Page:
US101 flooding in Palo Alto hints of future floods from rising sea level

Northern California has been hammered on Saturday and Sunday with several waves of rain storms and drenching rain, and have triggered flash flood alerts in the mountains. The San Francisquito Creek in Palo Alto has overflowed its banks and flooded U.S. 101 in the East Palo Alto and Palo Alto area. The flooding is an expected result due to the heavy rain, but it provides local officials and residents a foretaste of the expected sea level rise due to occur because of climate change.

Several sections of U.S. 101 along the San Francisco Peninsula, including sections in the vicinity of Sunday’s flooding, are close enough to San Francisco Bay (U.S. 101 is called “Bayshore Freeway” for a reason) that expected sea level rising will inundate not only U.S. 101 but other critical infrastructure for the Bay Area such as ports, highways, airports, train systems, and housing.

Estimates of future sea level rise vary quite a bit, with some arguing it could rise by as much as 20 feet by the end of this century. The official estimates, based on the IPCC reports and data that’s over 5 years old, suggest much less sea level rise than this. However, the climate is changing more rapidly than earlier estimated.

Additionally, coastal areas all around the world are expected to see more serious affects from storm surges because of the increase in extreme weather activity. The damage to New York and New Jersey in October due to Hurricane Sandy is an example of higher storm surge and other serious storm-related effects.

On Monday this week, record high tides inundated the West Coast, when a record 14.51 foot tide rolled in. The record high tide bested the previous record of 14.49 feet in 1983, and flooded over 100 homes in West Seattle. The sea level in the Seattle Area has risen 8 inches in the last century, making that city more susceptible to high tides.

For a range of reasons quite a lot of critical infrastructure is located along coastlines. The threat to that infrastructure represents a large cost that will be paid by governments, corporations and residents. One cost is the replacement of anything wiped out by flooding. Another cost is construction of, for example, seawalls to protect the infrastructure, or perhaps the relocation of that infrastructure to higher ground. But, does anybody have the money required to move, for example, an airport to higher ground?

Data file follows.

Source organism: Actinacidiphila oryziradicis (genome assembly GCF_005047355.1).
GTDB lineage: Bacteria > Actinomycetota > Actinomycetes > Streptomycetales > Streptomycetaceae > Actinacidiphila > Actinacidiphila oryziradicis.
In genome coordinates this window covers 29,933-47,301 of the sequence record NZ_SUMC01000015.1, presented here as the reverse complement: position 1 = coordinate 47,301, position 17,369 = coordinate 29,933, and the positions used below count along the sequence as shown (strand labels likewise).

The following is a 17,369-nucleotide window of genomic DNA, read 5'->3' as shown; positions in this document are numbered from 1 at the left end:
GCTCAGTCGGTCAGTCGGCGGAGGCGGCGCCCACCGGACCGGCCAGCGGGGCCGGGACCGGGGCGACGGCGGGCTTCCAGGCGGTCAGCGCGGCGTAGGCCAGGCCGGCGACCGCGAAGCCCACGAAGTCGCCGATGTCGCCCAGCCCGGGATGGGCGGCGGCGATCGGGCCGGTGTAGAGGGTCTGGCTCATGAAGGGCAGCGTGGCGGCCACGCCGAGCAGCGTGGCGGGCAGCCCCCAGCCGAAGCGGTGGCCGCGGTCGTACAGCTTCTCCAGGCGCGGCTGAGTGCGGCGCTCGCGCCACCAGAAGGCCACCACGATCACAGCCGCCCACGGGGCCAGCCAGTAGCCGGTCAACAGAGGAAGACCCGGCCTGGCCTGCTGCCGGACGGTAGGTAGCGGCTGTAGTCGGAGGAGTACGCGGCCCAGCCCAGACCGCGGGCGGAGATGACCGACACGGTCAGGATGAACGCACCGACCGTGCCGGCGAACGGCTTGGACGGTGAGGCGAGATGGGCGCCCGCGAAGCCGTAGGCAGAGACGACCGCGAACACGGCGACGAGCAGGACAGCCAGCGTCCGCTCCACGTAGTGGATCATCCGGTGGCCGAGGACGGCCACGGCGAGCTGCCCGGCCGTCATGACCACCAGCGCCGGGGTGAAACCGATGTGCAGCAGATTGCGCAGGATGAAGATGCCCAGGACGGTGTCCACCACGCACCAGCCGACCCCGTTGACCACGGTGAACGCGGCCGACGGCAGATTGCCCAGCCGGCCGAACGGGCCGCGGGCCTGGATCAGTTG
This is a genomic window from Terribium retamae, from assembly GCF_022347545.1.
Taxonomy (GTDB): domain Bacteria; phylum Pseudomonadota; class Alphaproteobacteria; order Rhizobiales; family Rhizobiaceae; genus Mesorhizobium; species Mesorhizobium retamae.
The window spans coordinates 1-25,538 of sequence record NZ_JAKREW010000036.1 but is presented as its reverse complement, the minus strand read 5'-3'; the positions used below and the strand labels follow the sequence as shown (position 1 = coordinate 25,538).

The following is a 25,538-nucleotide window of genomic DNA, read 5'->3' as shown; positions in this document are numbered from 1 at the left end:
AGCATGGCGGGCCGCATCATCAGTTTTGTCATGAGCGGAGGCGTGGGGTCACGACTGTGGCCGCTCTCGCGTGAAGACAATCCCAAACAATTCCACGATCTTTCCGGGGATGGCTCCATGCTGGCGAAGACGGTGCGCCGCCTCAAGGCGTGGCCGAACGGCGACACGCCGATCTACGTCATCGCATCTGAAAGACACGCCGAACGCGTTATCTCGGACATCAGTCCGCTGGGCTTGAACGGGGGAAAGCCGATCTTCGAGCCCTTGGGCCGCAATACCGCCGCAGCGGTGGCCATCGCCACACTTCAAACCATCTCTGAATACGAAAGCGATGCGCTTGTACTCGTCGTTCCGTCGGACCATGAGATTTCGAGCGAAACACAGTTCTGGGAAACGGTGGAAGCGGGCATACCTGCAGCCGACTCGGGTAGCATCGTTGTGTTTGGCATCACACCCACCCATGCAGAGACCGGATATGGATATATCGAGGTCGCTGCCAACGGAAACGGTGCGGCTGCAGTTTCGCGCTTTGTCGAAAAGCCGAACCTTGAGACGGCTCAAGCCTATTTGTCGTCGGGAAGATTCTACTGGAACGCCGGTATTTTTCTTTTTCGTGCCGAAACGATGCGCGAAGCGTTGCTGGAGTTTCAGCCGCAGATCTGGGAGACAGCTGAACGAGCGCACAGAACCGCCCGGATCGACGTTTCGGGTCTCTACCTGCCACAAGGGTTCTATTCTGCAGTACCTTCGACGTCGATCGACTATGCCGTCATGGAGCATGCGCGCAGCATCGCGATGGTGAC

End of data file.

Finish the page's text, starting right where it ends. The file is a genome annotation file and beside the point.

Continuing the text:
Tonight’s flood along U.S. 101 in Palo Alto will likely fade from memory by morning as the water drains into the Bay. The potential lesson about expected future sea level rise, and the inevitable permanent affect on that highway, will likely be lost on government leaders who are rightly focused on the immediate issue in dealing with anyone affected by the flood.

November 2012 marks the 36th consecutive November and 333rd consecutive month with global temperature higher than the long-term average. The last month with a below average temperature was February 1985, nearly 28 years ago.

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Record high tides inundate West Coast, hinting rough future of flooding as climate change boosts sea level

About David Herron

David Herron is a writer and software engineer living in Silicon Valley. He primarily writes about electric vehicles, clean energy systems, climate change, peak oil and related issues. When not writing he indulges in software projects and is sometimes employed as a software engineer. David has written for sites like PlugInCars and TorqueNews, and worked for companies like Sun Microsystems and Yahoo.

About David Herron

David Herron is a writer and software engineer living in Silicon Valley. He primarily writes about electric vehicles, clean energy systems, climate change, peak oil and related issues. When not writing he indulges in software projects and is sometimes employed as a software engineer. David has written for sites like PlugInCars and TorqueNews, and worked for companies like Sun Microsystems and Yahoo.

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